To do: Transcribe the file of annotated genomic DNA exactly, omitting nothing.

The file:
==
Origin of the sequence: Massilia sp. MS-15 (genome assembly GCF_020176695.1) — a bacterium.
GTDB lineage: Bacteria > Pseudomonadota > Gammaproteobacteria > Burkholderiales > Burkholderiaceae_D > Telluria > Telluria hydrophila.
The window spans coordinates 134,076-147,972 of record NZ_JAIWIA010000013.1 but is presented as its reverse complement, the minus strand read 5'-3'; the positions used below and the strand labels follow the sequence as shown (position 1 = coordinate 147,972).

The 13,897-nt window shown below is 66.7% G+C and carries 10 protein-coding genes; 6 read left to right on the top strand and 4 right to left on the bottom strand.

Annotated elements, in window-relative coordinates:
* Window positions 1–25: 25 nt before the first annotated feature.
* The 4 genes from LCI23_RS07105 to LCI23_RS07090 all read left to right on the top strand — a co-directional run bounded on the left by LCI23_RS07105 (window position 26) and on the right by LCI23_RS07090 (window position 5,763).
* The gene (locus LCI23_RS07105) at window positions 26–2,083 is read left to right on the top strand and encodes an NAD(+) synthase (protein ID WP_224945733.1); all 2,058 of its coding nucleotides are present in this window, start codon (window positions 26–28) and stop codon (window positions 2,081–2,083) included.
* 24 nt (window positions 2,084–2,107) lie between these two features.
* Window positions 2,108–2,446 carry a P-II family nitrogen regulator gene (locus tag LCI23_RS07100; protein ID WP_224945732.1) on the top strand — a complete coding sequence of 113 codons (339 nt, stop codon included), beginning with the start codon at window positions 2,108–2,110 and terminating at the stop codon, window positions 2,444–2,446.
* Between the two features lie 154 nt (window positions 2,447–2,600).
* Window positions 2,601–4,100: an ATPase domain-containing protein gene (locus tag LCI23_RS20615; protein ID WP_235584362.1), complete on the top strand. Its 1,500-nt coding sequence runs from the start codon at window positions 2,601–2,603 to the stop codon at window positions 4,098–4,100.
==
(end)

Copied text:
Origin of the sequence: Massilia sp. MS-15 (genome assembly GCF_020176695.1) — a bacterium.
GTDB lineage: Bacteria > Pseudomonadota > Gammaproteobacteria > Burkholderiales > Burkholderiaceae_D > Telluria > Telluria hydrophila.
The window spans coordinates 134,076-147,972 of record NZ_JAIWIA010000013.1 but is presented as its reverse complement, the minus strand read 5'-3'; the positions used below and the strand labels follow the sequence as shown (position 1 = coordinate 147,972).

The 13,897-nt window shown below is 66.7% G+C and carries 10 protein-coding genes; 6 read left to right on the top strand and 4 right to left on the bottom strand.

Annotated elements, in window-relative coordinates:
* Window positions 1–25: 25 nt before the first annotated feature.
* The 4 genes from LCI23_RS07105 to LCI23_RS07090 all read left to right on the top strand — a co-directional run bounded on the left by LCI23_RS07105 (window position 26) and on the right by LCI23_RS07090 (window position 5,763).
* The gene (locus LCI23_RS07105) at window positions 26–2,083 is read left to right on the top strand and encodes an NAD(+) synthase (protein ID WP_224945733.1); all 2,058 of its coding nucleotides are present in this window, start codon (window positions 26–28) and stop codon (window positions 2,081–2,083) included.
* 24 nt (window positions 2,084–2,107) lie between these two features.
* Window positions 2,108–2,446 carry a P-II family nitrogen regulator gene (locus tag LCI23_RS07100; protein ID WP_224945732.1) on the top strand — a complete coding sequence of 113 codons (339 nt, stop codon included), beginning with the start codon at window positions 2,108–2,110 and terminating at the stop codon, window positions 2,444–2,446.
* Between the two features lie 154 nt (window positions 2,447–2,600).
* Window positions 2,601–4,100: an ATPase domain-containing protein gene (locus tag LCI23_RS20615; protein ID WP_235584362.1), complete on the top strand. Its 1,500-nt coding sequence runs from the start codon at window positions 2,601–2,603 to the stop codon at window positions 4,098–4,100.